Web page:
Basic Research in Cardiology

, Volume 91, Issue 5, pp 374–381

Loss of glycogen during preconditioning is not a prerequisite for protection of the rabbit heart


  • C. Weinbrenner
    • Department of PhysiologyUniversity of South Alabama College of Medicine
  • P. Wang
    • Department of PhysiologyUniversity of South Alabama College of Medicine
  • J. M. Downey
    • Department of PhysiologyUniversity of South Alabama College of Medicine
Original Contribution

DOI: 10.1007/BF00788717

Cite this article as:
Weinbrenner, C., Wang, P. & Downey, J.M. Basic Res Cardiol (1996) 91: 374. doi:10.1007/BF00788717


Depletion of gycogen has been proposed as the mechanism of protection from ischemic preconditioning. The hypothesis was tested by seeing whether pharmacological manipublation of preconditioning causes parallel changes in cardiac glycogen content. Five groups of isolated rabbit hearts were studied. Group 1 experienced 30 min of ischemia only. Group 2 (PC) was preconditioned with 5 min of global ischemia followed by 10 min of reperfusion. Group 3 was preconditioned with 5 min exposure to 400 nM bradykinin followed by a 10 min washout period. Group 4 experienced exposure to 10 μM adenosine followed by a 10 min washout period, and the fifth group was also preconditioned with 5 min ischemia and 10 min reperfusion but 100 μM8-(p-sulfophenyl) theophylline (SPT), which blocks adenosine receptors, was included in the buffer to block preconditioning's protection. Transmural biopsies were taken before treatment, just prior to the 30 min period of global ischemia, and after 30 min of global ischemia. Glycogen in the samples was digested with amyloglucosidase and the resulting glucose was assayed. Baseline glycogen averaged 17.3±0.6 μmol glucose/g wet weight. After preconditioning glycogen decreased to 13.3±1.3 μmol glucose/g wet weight (p<0.005 vs. baseline). Glycogen was similarly depleted after pharmacological preconditioning with adenosine (14.0±1.0 μmol glucose/g wet weight, p<0.05 vs. baseline) suggesting a correlation. However, when proconditioning was performed in the pressence of SPT, which blocks protection, glycogen was also depleted by the same amount (13.3±0.7 μmol glucose/g wet weight, p=ns vs. PC). Bradykinin, which also mimics preconditioning, caused no depletion of glycogen (16.3±0.8 μmol glucoseig wet weight, p=ns vs. baseline). Because preconditioning with bradykinin did not deplete glycogen and because glycogen continued to be low when protection from preconditioning was blocked with SPT, we conclude that loss of glycogen per se does not cause the protection of preconditioning.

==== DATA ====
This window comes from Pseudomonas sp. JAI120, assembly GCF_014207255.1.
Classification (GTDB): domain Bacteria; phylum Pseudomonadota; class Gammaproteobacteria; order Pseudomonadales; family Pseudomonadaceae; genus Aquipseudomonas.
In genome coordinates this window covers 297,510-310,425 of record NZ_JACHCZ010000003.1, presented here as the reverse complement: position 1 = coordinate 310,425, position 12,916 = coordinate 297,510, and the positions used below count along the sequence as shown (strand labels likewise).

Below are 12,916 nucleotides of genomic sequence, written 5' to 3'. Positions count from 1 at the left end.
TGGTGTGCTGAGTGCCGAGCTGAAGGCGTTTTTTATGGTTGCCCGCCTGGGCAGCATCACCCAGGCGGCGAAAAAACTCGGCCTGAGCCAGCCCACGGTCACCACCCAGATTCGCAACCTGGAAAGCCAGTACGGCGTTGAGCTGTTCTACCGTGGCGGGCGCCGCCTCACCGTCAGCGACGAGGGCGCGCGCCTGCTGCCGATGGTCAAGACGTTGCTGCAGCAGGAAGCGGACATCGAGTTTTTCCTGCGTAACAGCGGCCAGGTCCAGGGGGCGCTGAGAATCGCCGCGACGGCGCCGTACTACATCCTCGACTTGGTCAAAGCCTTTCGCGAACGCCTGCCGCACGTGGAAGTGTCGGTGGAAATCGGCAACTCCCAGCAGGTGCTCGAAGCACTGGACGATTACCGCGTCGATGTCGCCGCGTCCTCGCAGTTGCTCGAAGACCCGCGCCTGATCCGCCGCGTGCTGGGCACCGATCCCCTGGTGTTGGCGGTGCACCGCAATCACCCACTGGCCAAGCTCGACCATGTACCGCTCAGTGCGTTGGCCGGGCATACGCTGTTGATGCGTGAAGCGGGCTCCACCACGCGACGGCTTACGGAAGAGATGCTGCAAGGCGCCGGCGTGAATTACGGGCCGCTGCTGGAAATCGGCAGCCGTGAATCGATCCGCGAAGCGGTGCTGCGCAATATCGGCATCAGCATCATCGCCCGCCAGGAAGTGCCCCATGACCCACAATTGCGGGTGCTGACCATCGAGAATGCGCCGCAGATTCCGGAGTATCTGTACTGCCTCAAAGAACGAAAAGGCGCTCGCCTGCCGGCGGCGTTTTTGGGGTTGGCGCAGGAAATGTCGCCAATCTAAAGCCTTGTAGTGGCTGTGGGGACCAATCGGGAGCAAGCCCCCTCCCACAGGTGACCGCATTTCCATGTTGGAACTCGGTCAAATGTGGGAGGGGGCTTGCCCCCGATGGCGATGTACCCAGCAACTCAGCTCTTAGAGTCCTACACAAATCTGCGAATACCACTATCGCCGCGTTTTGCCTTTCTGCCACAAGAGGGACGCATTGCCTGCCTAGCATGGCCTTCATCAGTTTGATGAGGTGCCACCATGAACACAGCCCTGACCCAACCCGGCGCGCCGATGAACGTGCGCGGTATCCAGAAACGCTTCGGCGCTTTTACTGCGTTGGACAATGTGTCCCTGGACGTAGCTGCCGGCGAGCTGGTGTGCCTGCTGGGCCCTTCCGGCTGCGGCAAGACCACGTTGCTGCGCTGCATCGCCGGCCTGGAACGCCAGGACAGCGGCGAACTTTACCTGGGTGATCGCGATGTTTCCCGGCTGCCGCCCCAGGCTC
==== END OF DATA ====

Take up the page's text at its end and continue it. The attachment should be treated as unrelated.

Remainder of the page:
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© Steinkopff Verlag 1996